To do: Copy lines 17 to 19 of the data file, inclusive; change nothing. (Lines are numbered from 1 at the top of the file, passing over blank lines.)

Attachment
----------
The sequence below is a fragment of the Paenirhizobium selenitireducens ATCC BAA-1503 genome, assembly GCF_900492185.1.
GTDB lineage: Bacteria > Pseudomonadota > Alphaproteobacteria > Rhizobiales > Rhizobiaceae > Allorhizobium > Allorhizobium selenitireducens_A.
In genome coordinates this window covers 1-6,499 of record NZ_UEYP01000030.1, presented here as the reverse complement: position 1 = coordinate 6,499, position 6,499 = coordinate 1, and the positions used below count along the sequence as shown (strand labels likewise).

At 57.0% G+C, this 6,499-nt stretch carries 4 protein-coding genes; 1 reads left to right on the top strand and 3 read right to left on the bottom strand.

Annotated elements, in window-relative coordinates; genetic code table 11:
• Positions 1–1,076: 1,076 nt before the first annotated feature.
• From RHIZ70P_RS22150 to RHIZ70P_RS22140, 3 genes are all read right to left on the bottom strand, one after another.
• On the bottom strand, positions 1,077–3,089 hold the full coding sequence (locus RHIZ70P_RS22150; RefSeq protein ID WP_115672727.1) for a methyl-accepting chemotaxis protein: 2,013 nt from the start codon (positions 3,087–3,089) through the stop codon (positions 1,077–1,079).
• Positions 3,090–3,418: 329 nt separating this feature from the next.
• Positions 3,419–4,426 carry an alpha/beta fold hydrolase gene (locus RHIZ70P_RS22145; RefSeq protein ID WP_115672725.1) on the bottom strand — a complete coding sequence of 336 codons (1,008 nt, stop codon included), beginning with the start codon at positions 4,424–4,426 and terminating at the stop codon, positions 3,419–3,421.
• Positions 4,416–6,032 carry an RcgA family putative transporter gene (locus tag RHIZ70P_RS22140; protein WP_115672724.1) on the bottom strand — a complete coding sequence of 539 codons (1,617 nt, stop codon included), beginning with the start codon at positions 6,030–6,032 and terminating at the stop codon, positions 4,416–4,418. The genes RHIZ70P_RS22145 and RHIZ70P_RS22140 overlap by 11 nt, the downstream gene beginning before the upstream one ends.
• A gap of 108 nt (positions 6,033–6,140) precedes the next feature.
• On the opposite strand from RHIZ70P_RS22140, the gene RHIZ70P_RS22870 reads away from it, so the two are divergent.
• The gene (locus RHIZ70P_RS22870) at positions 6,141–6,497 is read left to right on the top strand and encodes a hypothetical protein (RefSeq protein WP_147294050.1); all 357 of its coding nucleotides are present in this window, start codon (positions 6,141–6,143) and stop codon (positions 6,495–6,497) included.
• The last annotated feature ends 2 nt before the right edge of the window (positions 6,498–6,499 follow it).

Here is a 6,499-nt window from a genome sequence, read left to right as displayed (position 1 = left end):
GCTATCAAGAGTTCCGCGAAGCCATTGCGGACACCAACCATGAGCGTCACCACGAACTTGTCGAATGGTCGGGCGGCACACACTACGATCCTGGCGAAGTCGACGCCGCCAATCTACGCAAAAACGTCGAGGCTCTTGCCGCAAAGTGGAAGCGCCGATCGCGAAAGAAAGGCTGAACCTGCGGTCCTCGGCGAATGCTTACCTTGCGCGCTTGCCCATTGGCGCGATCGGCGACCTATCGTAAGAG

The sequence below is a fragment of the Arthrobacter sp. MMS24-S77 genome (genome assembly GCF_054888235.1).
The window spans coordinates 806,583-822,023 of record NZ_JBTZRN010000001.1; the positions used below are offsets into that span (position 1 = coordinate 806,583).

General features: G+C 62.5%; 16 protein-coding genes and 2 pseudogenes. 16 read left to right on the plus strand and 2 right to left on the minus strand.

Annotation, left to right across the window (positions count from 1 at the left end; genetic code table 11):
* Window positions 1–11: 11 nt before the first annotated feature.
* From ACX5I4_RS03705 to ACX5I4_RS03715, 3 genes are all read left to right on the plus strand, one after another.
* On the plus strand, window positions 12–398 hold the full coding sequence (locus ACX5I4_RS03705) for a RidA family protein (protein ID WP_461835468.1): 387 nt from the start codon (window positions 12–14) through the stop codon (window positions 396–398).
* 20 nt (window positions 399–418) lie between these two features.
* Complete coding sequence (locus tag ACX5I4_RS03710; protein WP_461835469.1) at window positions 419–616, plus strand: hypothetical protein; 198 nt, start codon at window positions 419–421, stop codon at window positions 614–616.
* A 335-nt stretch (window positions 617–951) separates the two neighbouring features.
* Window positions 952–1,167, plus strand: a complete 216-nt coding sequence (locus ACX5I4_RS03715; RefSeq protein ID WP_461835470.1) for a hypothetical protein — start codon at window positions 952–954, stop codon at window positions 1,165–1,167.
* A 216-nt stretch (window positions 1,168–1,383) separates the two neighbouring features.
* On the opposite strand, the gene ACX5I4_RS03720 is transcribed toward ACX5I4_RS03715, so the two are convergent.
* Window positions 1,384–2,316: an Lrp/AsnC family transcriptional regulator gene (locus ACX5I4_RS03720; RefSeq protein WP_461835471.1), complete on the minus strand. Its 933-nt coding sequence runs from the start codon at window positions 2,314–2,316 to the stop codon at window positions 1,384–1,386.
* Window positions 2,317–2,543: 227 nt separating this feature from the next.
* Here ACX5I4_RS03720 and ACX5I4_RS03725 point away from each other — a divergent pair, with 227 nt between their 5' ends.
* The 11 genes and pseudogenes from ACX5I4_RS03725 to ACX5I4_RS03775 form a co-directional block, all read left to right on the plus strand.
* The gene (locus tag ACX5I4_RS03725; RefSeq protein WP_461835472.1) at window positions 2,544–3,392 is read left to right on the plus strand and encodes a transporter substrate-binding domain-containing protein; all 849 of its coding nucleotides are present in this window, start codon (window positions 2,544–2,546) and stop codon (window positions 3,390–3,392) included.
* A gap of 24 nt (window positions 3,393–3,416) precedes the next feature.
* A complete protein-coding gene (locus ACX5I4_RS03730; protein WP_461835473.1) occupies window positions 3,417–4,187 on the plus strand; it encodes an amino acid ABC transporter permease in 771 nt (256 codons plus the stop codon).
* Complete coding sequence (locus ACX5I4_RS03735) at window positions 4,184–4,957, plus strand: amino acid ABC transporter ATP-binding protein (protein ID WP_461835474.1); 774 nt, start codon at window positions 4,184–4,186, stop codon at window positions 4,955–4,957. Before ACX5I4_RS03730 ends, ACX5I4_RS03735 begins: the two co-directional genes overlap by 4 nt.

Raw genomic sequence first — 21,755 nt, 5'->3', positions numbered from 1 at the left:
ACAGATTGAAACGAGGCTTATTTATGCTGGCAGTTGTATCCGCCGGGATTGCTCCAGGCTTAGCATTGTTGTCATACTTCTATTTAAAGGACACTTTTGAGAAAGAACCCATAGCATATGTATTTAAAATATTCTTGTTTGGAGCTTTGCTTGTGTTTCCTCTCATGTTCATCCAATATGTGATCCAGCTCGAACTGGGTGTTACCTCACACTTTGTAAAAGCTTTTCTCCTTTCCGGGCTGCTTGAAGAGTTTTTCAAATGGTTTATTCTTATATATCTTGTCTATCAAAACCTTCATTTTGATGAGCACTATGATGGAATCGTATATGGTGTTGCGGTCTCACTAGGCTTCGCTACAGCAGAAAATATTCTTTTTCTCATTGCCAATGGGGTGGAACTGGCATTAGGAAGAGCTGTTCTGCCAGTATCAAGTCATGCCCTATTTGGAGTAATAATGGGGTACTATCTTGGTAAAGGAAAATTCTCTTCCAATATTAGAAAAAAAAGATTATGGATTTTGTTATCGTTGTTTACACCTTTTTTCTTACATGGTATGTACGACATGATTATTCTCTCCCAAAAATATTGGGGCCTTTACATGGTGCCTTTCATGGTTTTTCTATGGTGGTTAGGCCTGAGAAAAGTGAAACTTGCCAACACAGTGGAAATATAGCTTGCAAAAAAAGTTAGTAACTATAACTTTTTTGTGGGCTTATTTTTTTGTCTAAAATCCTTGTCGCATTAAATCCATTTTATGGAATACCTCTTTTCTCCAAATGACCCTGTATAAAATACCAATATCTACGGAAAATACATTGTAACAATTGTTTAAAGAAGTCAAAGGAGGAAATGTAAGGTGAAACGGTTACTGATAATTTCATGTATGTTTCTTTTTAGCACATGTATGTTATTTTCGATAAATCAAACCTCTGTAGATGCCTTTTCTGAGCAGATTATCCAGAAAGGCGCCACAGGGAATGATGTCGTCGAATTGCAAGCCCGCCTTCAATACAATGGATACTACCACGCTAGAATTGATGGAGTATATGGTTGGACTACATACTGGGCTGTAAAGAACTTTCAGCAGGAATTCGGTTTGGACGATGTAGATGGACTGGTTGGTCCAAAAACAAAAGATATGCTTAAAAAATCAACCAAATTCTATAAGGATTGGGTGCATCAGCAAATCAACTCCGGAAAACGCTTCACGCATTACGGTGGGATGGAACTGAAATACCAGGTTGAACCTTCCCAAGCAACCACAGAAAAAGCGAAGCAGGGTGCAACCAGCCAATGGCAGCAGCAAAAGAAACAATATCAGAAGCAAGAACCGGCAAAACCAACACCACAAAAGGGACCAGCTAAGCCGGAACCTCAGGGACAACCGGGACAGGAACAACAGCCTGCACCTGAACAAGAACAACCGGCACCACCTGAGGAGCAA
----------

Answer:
GCTATCAAGAGTTCCGCGAAGCCATTGCGGACACCAACCATGAGCGTCACCACGAACTTGTCGAATGGTCGGGCGGCACACACTACGATCCTGGCGAAGTCGACGCCGCCAATCTACGCAAAAACGTCGAGGCTCTTGCCGCAAAGTGGAAGCGCCGATCGCGAAAGAAAGGCTGAACCTGCGGTCCTCGGCGAATGCTTACCTTGCGCGCTTGCCCATTGGCGCGATCGGCGACCTATCGTAAGAG

The sequence below is a fragment of the Arthrobacter sp. MMS24-S77 genome (genome assembly GCF_054888235.1).
The window spans coordinates 806,583-822,023 of record NZ_JBTZRN010000001.1; the positions used below are offsets into that span (position 1 = coordinate 806,583).